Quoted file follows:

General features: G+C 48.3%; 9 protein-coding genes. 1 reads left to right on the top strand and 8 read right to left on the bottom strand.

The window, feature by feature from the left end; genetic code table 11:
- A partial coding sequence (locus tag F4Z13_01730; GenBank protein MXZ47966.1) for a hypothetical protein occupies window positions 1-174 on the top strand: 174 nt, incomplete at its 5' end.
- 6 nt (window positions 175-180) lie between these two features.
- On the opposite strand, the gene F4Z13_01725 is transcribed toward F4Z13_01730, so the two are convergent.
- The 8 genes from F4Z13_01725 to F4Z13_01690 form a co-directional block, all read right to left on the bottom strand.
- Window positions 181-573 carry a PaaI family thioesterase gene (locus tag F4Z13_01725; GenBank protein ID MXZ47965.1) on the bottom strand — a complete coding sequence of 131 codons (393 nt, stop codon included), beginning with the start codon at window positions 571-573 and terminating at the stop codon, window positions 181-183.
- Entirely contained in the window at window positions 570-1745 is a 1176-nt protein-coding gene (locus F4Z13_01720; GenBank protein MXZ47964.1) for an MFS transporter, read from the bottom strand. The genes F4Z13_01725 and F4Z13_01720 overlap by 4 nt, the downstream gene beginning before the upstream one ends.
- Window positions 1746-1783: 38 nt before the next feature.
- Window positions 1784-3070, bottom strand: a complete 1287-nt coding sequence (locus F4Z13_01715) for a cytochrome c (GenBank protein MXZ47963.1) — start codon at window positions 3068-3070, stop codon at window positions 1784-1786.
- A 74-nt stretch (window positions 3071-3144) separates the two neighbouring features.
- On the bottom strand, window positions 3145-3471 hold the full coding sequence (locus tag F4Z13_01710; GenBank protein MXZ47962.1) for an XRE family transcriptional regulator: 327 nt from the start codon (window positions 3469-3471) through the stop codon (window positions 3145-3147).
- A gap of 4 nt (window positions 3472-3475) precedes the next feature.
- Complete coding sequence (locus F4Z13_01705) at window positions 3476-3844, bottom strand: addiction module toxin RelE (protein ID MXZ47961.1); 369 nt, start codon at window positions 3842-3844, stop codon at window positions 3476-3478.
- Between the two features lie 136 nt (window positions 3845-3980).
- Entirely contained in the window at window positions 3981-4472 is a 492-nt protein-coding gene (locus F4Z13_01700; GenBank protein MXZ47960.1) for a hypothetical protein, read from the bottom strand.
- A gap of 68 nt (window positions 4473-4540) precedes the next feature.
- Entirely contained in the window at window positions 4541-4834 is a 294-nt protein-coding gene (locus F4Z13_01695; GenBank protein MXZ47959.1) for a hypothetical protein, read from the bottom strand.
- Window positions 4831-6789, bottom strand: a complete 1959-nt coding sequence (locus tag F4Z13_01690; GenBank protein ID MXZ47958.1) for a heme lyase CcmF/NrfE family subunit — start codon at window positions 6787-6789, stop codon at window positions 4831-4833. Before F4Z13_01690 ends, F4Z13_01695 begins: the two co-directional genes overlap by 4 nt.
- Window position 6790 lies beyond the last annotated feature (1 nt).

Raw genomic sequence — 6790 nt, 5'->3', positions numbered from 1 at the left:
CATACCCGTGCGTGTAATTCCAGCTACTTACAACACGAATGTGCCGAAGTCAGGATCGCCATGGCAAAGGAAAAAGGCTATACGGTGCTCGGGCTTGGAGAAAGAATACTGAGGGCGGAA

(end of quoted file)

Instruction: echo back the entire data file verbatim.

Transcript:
General features: G+C 48.3%; 9 protein-coding genes. 1 reads left to right on the top strand and 8 read right to left on the bottom strand.

The window, feature by feature from the left end; genetic code table 11:
- A partial coding sequence (locus tag F4Z13_01730; GenBank protein MXZ47966.1) for a hypothetical protein occupies window positions 1-174 on the top strand: 174 nt, incomplete at its 5' end.
- 6 nt (window positions 175-180) lie between these two features.
- On the opposite strand, the gene F4Z13_01725 is transcribed toward F4Z13_01730, so the two are convergent.
- The 8 genes from F4Z13_01725 to F4Z13_01690 form a co-directional block, all read right to left on the bottom strand.
- Window positions 181-573 carry a PaaI family thioesterase gene (locus tag F4Z13_01725; GenBank protein ID MXZ47965.1) on the bottom strand — a complete coding sequence of 131 codons (393 nt, stop codon included), beginning with the start codon at window positions 571-573 and terminating at the stop codon, window positions 181-183.
- Entirely contained in the window at window positions 570-1745 is a 1176-nt protein-coding gene (locus F4Z13_01720; GenBank protein MXZ47964.1) for an MFS transporter, read from the bottom strand. The genes F4Z13_01725 and F4Z13_01720 overlap by 4 nt, the downstream gene beginning before the upstream one ends.
- Window positions 1746-1783: 38 nt before the next feature.
- Window positions 1784-3070, bottom strand: a complete 1287-nt coding sequence (locus F4Z13_01715) for a cytochrome c (GenBank protein MXZ47963.1) — start codon at window positions 3068-3070, stop codon at window positions 1784-1786.
- A 74-nt stretch (window positions 3071-3144) separates the two neighbouring features.
- On the bottom strand, window positions 3145-3471 hold the full coding sequence (locus tag F4Z13_01710; GenBank protein MXZ47962.1) for an XRE family transcriptional regulator: 327 nt from the start codon (window positions 3469-3471) through the stop codon (window positions 3145-3147).
- A gap of 4 nt (window positions 3472-3475) precedes the next feature.
- Complete coding sequence (locus F4Z13_01705) at window positions 3476-3844, bottom strand: addiction module toxin RelE (protein ID MXZ47961.1); 369 nt, start codon at window positions 3842-3844, stop codon at window positions 3476-3478.
- Between the two features lie 136 nt (window positions 3845-3980).
- Entirely contained in the window at window positions 3981-4472 is a 492-nt protein-coding gene (locus F4Z13_01700; GenBank protein MXZ47960.1) for a hypothetical protein, read from the bottom strand.
- A gap of 68 nt (window positions 4473-4540) precedes the next feature.
- Entirely contained in the window at window positions 4541-4834 is a 294-nt protein-coding gene (locus F4Z13_01695; GenBank protein MXZ47959.1) for a hypothetical protein, read from the bottom strand.
- Window positions 4831-6789, bottom strand: a complete 1959-nt coding sequence (locus tag F4Z13_01690; GenBank protein ID MXZ47958.1) for a heme lyase CcmF/NrfE family subunit — start codon at window positions 6787-6789, stop codon at window positions 4831-4833. Before F4Z13_01690 ends, F4Z13_01695 begins: the two co-directional genes overlap by 4 nt.
- Window position 6790 lies beyond the last annotated feature (1 nt).

Raw genomic sequence — 6790 nt, 5'->3', positions numbered from 1 at the left:
CATACCCGTGCGTGTAATTCCAGCTACTTACAACACGAATGTGCCGAAGTCAGGATCGCCATGGCAAAGGAAAAAGGCTATACGGTGCTCGGGCTTGGAGAAAGAATACTGAGGGCGGAA